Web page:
Last Sunday Kristyn and I thought we’d be intrepid and head off to Zibo, a town known as the end of the Silk Road, for the day. We thought Zibo was about an hour’s bus ride from us and expected that we’d find the city center and could wander and discover from there.
Well, China isn’t easy. I don’t blame anyone for signing up with a tour.
Getting the right bus was easy enough but we had to wait 40 minutes for it to leave. The ride was fine, though twice as long as we’d thought. Once in Zibo we discovered that like Qufu, the city wasn’t designed for convenience. The bus station was far from the city center. As Zibo’s far from famous, we didn’t have and couldn’t get a city map with English. None of the bus signs had roman letters. That was a challenge, but not too bad. We decided just to get on the bus most people were getting on. This got us to the east side of town, which looked like a lot of other Chinese towns, i.e. unimpressive. We did spot some interesting architecture in the form of a church, but that was it.
In search of lunch we wandered and found a greasy spoon which had a good sized crowd. (Greasy chopsticks? doesn’t have the same ring). The waitress spoke English and the menu had photos, but what we got didn’t resemble what we ordered. The food was okay, but ordering in a new restaurant here is always a challenge.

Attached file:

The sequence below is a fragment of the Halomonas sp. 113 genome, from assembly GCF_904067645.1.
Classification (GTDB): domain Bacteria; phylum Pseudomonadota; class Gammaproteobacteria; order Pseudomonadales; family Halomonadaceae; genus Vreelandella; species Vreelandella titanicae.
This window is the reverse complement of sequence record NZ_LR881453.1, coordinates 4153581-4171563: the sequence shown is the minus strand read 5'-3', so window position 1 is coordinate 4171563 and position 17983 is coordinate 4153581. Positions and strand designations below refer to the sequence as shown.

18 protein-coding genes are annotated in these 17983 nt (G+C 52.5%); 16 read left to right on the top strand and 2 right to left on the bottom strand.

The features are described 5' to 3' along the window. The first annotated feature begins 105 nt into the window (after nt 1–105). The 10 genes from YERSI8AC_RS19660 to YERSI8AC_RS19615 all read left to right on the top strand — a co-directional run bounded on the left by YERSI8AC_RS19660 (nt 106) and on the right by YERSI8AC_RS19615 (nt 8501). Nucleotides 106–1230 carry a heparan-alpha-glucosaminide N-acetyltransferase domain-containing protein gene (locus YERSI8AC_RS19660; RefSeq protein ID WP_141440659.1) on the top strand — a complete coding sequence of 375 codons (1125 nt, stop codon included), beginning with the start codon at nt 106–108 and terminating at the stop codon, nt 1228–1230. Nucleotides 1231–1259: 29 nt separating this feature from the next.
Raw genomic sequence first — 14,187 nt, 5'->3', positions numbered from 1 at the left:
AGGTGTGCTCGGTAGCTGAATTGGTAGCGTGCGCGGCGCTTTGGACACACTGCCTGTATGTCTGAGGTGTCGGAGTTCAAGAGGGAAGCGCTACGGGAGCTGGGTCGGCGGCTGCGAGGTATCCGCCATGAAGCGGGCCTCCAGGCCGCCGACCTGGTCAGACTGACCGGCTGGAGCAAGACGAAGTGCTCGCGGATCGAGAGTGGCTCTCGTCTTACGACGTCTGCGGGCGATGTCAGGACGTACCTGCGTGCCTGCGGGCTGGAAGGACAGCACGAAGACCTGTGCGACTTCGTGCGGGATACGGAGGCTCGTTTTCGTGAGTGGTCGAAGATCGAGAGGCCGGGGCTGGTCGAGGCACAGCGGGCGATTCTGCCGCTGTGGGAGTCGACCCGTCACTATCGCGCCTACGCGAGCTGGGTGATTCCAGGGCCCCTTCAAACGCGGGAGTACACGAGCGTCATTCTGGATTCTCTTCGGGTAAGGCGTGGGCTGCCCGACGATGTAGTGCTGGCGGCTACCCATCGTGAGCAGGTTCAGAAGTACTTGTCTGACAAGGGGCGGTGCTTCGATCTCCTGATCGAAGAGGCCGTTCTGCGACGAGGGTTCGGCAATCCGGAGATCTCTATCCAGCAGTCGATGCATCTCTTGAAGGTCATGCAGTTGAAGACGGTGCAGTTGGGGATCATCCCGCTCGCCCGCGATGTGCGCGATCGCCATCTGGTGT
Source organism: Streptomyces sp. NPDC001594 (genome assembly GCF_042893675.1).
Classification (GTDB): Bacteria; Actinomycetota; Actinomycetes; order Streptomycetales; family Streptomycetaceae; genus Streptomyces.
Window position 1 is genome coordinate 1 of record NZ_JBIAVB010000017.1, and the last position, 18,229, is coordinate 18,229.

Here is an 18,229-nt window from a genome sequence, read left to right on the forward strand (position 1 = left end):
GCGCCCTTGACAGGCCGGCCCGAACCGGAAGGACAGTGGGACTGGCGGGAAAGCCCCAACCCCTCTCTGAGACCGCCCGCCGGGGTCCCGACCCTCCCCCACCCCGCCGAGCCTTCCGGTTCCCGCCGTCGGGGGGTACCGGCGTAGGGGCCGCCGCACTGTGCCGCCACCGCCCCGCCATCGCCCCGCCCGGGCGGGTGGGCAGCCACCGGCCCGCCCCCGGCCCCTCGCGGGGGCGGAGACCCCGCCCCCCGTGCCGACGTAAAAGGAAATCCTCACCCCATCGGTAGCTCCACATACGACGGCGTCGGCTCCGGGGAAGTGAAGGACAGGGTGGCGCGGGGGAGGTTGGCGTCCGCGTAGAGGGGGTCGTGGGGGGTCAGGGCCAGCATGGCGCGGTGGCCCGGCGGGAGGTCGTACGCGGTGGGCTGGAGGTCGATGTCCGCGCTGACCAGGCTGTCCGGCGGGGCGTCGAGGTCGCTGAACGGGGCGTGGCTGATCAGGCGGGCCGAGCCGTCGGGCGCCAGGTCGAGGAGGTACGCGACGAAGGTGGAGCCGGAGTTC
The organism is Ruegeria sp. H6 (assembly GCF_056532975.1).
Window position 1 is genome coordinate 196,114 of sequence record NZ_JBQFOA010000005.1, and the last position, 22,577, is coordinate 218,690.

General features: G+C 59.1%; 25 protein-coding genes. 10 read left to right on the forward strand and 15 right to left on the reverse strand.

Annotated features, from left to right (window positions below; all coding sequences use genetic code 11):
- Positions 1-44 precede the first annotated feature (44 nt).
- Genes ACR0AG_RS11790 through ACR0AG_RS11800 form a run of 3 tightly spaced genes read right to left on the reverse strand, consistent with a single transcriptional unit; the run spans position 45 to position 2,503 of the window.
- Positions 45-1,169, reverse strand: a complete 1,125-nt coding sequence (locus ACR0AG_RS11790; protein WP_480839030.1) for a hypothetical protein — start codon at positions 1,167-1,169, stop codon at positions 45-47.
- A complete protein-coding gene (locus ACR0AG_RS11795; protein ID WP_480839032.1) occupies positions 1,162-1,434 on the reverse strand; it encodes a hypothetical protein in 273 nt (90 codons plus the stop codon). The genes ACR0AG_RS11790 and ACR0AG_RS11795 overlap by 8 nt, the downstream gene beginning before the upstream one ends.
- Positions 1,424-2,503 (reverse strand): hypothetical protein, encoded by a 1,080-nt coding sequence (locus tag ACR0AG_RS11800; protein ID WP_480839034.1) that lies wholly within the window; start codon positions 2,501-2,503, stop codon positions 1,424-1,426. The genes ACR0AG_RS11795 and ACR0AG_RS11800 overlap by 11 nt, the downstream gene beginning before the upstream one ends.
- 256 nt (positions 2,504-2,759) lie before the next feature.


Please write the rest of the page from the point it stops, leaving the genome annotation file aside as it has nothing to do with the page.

Then we headed up a promising tree-lined street in search of a sight, any sight, to give us a sense of Zibo’s best. We found a little market that looked promising, but further wandering was disappointing. Nothing special on offer. The same was true of the main street. A lot of Chinese goods lack that special something that makes you want to buy. Where’s the creativity I often wonder.
(There are some great Chinese painters and writers, some great designers, but it’s a low proportion of the population.)
Walking around wasn’t fruitful so when I saw a Ramada Inn, we went to ask the concierge for some suggestions. She offered the ceramics museum as a point of interest and wrote its name on a card for us. We did know that Zibo has a long history of excellence in ceramics.
I do applaud Zibo’s Ceramics Museum for its English signs. They have English labels and signs throughout the galleries so international visitors can understand the significance of what they’re viewing. Many museums could learn a lesson here. True a collection will be seen mainly by Chinese visitors, but if you want the barbarians to come to appreciate your culture, you’ve got to put it in terms they understand.
A short cab ride later we’re gazing at ancient and modern pottery that redeemed a mediocre day. I don’t think I’d bother with this spontaneous exploring again. It was exhausting and four hours in a bus is a high price to pay for an okay lunch and a nice, not exceptional, museum.